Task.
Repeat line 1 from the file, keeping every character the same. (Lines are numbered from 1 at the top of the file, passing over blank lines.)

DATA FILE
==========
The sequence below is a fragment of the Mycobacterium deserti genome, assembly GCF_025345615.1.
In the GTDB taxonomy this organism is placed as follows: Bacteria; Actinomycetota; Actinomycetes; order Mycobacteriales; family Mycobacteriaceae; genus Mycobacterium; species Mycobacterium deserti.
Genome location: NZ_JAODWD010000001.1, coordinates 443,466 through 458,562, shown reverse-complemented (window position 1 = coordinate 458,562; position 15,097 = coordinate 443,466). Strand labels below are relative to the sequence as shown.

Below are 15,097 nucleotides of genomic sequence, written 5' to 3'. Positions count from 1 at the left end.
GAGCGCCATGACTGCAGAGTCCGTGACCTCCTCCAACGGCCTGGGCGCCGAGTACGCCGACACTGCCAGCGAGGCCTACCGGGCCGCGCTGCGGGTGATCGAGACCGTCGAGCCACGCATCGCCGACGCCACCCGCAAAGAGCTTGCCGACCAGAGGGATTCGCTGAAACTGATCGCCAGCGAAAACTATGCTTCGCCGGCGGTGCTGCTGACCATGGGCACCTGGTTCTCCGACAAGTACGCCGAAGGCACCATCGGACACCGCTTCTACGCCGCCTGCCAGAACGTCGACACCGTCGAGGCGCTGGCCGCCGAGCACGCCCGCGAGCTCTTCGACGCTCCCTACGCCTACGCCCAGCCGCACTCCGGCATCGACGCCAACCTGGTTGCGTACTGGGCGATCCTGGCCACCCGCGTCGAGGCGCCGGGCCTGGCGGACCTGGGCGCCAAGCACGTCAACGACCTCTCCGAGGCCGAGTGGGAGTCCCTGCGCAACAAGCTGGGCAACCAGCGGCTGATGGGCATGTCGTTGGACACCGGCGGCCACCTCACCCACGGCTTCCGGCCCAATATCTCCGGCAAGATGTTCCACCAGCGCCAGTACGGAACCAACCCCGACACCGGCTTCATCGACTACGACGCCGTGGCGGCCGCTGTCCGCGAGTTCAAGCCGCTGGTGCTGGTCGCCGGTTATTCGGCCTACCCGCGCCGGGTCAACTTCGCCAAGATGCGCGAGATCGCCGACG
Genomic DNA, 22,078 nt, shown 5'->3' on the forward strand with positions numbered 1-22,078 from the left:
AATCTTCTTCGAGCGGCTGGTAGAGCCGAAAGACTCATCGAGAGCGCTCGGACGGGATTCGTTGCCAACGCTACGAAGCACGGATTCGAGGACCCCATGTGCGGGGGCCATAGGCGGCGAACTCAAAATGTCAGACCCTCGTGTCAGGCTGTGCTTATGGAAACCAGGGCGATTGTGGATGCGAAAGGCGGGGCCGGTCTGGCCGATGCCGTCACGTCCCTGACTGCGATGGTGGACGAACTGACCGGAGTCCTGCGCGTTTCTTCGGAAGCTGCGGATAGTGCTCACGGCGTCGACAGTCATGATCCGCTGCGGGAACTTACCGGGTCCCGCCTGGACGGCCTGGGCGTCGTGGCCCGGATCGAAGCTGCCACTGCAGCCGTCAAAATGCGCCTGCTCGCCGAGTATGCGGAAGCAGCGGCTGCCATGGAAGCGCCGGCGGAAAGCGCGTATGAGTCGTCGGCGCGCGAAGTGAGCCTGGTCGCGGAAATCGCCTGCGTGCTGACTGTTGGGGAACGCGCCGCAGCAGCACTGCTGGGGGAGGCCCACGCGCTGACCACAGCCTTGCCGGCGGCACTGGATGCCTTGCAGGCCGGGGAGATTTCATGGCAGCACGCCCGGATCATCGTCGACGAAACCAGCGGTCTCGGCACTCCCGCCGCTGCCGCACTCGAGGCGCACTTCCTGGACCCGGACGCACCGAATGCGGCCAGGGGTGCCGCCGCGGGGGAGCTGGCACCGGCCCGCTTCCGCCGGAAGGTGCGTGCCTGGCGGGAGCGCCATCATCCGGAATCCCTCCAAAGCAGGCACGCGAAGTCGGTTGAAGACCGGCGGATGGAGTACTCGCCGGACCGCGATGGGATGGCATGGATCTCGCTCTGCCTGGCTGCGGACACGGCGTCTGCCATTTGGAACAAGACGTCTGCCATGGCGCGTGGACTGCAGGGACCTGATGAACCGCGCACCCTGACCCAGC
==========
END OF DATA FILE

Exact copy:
The sequence below is a fragment of the Mycobacterium deserti genome, assembly GCF_025345615.1.